When the Holy Spirit Plays Cello in My Soul

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Bronwyn Lea -Cello in My Soul3

Of all the instruments in an orchestra, the cello is the most soulful. I am sure of it.

Perhaps I only believe this because my mom always loved cellos. Perhaps it is that the melodies most often played by cellos lend themselves to lyrical loveliness. Whatever the reason, hearing a cello’s voice in a piece of music has always captured my attention and imagination. I breathe slower. My heart rate slows down. I listen better.

It was no surprise to anyone that when the time came to choose music for deep breathing and relaxation as I gave birth, I queued up YoYo Ma playing Bach’s Cello Suites and Julian Lloyd Webber’s Cradle Song. (Julian is the cellist brother of the Broadway composer,) Chances are good these will be my deathbed music requests, too.

It made complete sense, then, to read that of all the instruments, the cello is the most closely related to human voice. Its rich, vibrant sound closely mimics our vocal chords, and its range of pitch resonates with human voice too: its lowest note corresponds to the bottom range a basso profundo can sing, while its highest could keep up with a coloratura soprano. The soulful resonance listening to cello music is, quite literally, a real vibration in my body. It feels like a voice singing because, in sound wave terms, it is.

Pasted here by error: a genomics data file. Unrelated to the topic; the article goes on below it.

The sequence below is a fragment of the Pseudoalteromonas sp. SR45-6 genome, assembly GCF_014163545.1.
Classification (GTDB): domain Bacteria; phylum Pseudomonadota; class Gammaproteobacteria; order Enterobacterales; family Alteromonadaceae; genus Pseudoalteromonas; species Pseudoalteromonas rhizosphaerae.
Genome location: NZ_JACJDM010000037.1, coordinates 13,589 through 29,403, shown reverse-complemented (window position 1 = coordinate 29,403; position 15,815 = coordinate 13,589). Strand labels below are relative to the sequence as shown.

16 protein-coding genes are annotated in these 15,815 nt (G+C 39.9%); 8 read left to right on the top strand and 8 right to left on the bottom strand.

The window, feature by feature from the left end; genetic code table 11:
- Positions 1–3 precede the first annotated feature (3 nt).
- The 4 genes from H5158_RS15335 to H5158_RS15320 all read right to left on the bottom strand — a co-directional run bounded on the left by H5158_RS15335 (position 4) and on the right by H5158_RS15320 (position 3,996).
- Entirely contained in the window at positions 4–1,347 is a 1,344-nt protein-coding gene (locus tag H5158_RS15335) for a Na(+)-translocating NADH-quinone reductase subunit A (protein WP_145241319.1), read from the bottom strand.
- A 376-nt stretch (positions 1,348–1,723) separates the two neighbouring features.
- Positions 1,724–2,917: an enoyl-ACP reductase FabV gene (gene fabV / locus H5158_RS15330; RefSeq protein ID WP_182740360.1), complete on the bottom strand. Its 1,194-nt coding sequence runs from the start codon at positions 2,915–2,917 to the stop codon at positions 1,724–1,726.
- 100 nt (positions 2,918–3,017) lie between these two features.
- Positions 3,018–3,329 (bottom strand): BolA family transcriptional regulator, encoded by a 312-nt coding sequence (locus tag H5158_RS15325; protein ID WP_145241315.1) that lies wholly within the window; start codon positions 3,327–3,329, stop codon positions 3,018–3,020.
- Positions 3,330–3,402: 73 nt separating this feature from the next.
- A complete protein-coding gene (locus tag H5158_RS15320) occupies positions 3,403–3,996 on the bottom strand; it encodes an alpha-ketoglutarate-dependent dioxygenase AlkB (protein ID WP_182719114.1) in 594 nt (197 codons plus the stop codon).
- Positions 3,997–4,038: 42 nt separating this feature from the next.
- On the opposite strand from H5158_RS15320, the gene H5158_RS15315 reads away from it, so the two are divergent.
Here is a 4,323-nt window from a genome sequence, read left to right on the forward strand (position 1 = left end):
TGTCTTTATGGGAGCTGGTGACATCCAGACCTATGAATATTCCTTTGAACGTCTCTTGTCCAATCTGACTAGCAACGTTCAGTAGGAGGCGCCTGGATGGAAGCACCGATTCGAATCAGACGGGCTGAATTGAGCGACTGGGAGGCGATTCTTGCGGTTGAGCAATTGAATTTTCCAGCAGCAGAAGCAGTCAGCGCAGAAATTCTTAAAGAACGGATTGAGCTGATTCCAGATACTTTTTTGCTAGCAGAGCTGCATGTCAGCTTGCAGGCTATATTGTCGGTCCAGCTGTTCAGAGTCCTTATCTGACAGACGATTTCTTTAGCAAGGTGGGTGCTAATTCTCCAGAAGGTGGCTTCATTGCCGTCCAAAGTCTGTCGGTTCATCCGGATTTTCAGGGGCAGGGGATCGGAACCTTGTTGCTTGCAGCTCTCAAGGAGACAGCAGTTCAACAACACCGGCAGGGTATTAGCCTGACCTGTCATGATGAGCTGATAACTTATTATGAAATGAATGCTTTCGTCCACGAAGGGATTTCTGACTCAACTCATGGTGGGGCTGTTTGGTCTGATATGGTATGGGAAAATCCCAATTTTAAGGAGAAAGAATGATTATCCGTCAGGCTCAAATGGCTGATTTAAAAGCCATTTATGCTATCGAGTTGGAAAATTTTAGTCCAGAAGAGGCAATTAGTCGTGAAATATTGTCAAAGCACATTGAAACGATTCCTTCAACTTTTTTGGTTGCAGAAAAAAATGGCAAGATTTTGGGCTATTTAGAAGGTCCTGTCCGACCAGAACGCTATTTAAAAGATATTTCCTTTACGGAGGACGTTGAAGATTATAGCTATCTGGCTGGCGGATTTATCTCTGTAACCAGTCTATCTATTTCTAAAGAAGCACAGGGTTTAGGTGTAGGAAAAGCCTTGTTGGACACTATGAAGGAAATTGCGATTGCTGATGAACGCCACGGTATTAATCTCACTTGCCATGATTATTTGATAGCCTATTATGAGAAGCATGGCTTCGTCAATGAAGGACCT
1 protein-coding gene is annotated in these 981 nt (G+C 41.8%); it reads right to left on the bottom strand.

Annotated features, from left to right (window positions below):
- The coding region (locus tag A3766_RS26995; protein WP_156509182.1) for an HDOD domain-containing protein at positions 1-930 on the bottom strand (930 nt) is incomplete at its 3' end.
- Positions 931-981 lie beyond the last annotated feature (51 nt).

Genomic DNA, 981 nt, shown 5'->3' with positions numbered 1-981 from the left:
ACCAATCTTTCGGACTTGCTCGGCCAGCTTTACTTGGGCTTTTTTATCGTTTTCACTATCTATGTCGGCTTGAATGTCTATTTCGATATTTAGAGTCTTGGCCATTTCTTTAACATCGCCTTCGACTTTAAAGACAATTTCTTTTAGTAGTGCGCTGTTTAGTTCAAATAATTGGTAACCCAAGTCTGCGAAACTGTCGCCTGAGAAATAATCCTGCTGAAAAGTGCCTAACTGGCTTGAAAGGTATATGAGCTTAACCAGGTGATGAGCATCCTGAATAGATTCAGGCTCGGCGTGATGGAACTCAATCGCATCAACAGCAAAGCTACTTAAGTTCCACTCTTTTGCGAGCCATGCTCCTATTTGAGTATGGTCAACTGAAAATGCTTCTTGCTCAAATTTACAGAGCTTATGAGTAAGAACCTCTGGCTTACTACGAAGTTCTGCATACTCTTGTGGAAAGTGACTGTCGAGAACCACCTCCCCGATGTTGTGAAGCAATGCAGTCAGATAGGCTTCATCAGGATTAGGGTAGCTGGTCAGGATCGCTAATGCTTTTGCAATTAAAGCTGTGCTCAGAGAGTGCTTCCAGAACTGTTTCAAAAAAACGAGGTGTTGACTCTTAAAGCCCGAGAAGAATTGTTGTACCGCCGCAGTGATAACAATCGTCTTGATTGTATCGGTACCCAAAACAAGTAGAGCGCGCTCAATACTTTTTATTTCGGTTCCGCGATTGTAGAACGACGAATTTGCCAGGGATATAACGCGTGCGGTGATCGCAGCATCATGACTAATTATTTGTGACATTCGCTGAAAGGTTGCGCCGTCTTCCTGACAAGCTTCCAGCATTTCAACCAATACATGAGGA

It was a stifling hot summers day, some years ago, that I settled gratefully into the hug of a blue couch in an air-conditioned room and listened to Beth Moore explain how listening to the Holy Spirit could be compared to understanding resonance frequencies in music. There were certain notes, when played on a cello or a piano, which felt like they “hummed” inside us. So it could be with the Holy Spirit, she said. Sometimes, we don’t so much hear a voice as feel a “hum” as we read. It resonates with our soul. It’s a different type of voice, but we find ourselves vibrating with the energy of it. Perhaps breathing differently. Certainly, paying attention in a way we weren’t before.

And this made perfect sense to me. Perhaps listening to the “still, small voice” wasn’t so much trying to identify the sound of an unknown instrument, as being akin to learning to pay attention to the resonant frequencies of a cello. Perhaps I don’t notice it at first, but as my ears tune into the sounds and rhythms of the music, it becomes easier to pick out the voice of the cello. Sometimes I can “feel” the cello in music before I actually hear it. I listen more closely until I can make out the melody, and then, with deeper breath, I find myself smiling: “That’s why I liked that piece so much,” I think, “there was a cello woven in there.”  

And perhaps this, too, is how the Holy Spirit plays cello in my soul. His voice can be discerned in the way it resonates in my chest: words which were just words begin to hum with conviction and passion and challenge. Conversations which might have been just conversations echo and vibrate with meaning and direction. Moments which might have been every day, Chronos, ticking-of-the-clock moments, become significant, Kairos, pay-attention-to-this-present moments.